"One of the things that affects girls profoundly is the materialism of the culture that tells females that you're not all right the way you are," says Diana Meehan, a co-founder of the Archer School for Girls. "Buy this product. Change this leg, this body. For girls, it's devastating at this age." Archer, where Tom Hanks and other Hollywood actors send their daughters, instituted uniforms.
"L.A. is on the vanguard of the extreme effects of popular culture," says Greenfield, the photojournalist. "The cult of materialism, of image. And one of the things about this place is that contacts are very important in L.A. Who you know. That's the easy way to get a job. That's a very Hollywood thing."
Lewinsky got her White House internship through the efforts of wealthy Democratic donor Walter Kaye, a friend of the family.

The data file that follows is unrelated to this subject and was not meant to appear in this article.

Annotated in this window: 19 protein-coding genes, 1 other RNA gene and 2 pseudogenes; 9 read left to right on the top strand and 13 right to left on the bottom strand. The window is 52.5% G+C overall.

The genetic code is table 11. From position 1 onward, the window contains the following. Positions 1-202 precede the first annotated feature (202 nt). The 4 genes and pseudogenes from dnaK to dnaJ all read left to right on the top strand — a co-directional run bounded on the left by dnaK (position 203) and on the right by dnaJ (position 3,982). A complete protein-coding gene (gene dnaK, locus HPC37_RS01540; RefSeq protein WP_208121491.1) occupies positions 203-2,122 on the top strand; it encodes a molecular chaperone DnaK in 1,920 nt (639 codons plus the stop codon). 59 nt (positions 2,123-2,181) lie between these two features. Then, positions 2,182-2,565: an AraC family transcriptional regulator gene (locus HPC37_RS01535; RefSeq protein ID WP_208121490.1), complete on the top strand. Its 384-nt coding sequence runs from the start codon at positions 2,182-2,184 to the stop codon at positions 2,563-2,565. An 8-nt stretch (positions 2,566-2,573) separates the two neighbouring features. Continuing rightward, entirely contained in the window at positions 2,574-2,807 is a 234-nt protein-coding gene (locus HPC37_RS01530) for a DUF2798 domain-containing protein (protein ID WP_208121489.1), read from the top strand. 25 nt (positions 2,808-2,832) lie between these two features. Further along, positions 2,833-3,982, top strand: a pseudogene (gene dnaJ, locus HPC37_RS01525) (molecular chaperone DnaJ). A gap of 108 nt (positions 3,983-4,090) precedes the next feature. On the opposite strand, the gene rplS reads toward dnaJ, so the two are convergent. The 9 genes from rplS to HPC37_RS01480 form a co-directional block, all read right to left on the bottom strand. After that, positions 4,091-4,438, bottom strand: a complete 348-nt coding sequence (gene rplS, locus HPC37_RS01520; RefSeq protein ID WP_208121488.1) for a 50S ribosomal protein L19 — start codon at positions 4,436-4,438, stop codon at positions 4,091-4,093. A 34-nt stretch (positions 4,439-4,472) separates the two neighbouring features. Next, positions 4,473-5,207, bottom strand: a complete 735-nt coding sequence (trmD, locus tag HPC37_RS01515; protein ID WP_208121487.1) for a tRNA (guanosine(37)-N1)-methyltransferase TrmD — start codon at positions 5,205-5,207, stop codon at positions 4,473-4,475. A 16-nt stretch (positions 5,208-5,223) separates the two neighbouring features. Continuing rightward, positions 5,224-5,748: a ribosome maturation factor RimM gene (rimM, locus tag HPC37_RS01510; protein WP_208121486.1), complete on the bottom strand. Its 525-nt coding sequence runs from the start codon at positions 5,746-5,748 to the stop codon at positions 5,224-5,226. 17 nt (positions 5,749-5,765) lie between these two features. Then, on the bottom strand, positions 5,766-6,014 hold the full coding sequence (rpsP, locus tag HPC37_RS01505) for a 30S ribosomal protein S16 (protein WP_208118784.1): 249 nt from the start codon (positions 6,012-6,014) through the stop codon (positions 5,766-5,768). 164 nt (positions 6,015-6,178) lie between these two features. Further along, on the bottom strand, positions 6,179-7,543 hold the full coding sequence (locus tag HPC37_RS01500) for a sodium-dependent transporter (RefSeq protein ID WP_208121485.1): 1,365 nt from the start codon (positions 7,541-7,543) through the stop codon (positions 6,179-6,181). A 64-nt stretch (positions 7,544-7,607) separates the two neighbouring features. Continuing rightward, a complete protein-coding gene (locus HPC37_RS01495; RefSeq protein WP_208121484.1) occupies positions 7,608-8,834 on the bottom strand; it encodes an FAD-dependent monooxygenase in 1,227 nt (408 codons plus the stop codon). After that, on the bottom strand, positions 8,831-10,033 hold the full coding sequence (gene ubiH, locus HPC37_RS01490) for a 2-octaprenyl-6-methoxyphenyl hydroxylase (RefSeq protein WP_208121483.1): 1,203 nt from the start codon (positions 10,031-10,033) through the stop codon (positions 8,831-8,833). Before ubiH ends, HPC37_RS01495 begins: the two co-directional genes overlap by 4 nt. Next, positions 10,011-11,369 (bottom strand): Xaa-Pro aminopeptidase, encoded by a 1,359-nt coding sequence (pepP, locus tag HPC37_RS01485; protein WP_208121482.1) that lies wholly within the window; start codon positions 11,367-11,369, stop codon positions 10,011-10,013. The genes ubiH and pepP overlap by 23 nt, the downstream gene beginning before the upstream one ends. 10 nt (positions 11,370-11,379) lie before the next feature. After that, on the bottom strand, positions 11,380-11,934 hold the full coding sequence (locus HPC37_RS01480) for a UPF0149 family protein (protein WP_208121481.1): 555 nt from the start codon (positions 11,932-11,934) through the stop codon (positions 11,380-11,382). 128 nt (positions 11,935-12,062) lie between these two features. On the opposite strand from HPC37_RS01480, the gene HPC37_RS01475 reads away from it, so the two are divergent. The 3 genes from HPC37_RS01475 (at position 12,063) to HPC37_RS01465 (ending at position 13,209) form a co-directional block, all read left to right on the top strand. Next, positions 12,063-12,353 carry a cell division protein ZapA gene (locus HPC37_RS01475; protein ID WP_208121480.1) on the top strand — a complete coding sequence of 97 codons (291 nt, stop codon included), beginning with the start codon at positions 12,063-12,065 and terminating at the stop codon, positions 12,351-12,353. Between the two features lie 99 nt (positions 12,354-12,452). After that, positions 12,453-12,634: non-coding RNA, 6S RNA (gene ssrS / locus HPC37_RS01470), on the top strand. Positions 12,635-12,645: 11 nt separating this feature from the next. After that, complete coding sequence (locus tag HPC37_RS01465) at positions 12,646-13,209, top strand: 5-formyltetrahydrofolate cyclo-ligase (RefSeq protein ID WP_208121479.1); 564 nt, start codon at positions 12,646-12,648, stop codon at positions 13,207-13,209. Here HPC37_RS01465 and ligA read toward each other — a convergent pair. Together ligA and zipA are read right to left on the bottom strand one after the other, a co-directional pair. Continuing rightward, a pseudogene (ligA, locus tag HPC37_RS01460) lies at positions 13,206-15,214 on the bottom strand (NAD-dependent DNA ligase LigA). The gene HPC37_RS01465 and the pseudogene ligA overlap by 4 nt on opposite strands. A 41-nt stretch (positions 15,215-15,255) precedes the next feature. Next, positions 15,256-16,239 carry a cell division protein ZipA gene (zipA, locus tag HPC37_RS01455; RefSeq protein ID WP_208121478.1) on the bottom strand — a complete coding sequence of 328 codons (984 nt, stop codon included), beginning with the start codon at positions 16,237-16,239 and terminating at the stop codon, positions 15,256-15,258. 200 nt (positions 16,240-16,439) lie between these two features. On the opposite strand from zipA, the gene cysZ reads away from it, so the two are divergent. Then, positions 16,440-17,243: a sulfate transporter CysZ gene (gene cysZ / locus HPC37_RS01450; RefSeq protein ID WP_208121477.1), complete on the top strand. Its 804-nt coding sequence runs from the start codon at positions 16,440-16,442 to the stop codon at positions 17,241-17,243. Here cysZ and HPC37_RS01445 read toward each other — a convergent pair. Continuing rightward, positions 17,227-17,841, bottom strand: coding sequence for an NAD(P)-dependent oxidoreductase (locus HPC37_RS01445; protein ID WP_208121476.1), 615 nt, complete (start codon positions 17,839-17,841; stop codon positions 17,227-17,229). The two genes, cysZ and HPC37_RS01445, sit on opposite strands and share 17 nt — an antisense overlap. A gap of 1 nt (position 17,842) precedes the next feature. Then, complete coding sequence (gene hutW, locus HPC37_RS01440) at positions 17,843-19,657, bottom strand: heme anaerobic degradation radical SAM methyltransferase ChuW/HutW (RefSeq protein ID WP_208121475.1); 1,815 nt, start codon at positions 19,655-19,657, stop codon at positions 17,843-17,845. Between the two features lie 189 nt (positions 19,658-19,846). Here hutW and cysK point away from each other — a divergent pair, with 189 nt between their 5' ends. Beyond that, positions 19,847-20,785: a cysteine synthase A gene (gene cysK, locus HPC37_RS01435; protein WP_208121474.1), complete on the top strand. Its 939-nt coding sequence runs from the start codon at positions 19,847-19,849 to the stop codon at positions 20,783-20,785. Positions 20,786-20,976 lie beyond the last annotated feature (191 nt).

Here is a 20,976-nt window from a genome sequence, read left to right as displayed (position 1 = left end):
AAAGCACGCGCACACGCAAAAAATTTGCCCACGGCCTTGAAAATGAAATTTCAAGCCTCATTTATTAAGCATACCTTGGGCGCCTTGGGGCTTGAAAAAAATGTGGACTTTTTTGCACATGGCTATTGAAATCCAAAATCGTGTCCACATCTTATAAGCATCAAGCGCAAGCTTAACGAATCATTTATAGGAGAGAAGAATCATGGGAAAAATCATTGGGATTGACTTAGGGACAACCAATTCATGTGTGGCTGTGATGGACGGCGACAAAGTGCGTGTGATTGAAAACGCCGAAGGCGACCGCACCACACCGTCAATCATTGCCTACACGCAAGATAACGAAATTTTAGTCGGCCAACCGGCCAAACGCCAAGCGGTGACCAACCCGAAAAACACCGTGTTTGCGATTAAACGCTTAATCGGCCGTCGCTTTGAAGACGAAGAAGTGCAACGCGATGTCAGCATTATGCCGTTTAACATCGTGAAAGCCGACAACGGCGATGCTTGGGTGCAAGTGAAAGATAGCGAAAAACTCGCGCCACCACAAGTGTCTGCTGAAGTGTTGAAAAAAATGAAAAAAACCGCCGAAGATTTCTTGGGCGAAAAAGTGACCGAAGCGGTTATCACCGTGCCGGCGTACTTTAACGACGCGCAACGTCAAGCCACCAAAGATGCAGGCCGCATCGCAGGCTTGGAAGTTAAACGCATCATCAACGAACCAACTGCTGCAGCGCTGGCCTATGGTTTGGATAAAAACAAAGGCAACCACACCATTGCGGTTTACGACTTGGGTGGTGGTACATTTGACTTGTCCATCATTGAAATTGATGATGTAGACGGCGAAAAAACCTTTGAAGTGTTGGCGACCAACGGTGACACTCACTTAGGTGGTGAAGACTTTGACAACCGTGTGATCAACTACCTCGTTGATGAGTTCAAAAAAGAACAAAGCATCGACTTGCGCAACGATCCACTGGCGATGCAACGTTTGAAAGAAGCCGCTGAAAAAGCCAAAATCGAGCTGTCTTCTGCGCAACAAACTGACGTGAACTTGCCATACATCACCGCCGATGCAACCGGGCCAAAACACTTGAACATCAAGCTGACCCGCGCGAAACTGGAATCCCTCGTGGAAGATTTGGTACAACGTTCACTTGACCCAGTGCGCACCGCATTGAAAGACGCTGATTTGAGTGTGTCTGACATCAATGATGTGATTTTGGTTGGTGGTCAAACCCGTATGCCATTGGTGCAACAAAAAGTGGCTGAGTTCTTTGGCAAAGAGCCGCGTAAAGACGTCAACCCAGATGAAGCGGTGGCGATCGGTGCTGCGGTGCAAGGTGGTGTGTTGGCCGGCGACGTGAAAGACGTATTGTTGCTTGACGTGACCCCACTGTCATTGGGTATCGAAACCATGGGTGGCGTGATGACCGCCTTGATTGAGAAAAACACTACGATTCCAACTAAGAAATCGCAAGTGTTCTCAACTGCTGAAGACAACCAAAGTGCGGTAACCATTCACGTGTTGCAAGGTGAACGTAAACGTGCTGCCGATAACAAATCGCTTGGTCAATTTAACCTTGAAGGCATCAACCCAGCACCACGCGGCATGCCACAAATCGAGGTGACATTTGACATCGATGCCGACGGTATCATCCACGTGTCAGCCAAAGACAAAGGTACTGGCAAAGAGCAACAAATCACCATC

Finally, there is this: Several Beverly Hillers mentioned that when the affair was at its most public, when the world wanted to know who was Monica S. Lewinsky and what was she doing, she appeared in the pages of Vanity Fair, tricked up a la Marilyn Monroe in the glossy bible of celebrity. Her former lawyer and family friend William Ginsburg brokered the deal, saying it would make Monica feel better about herself.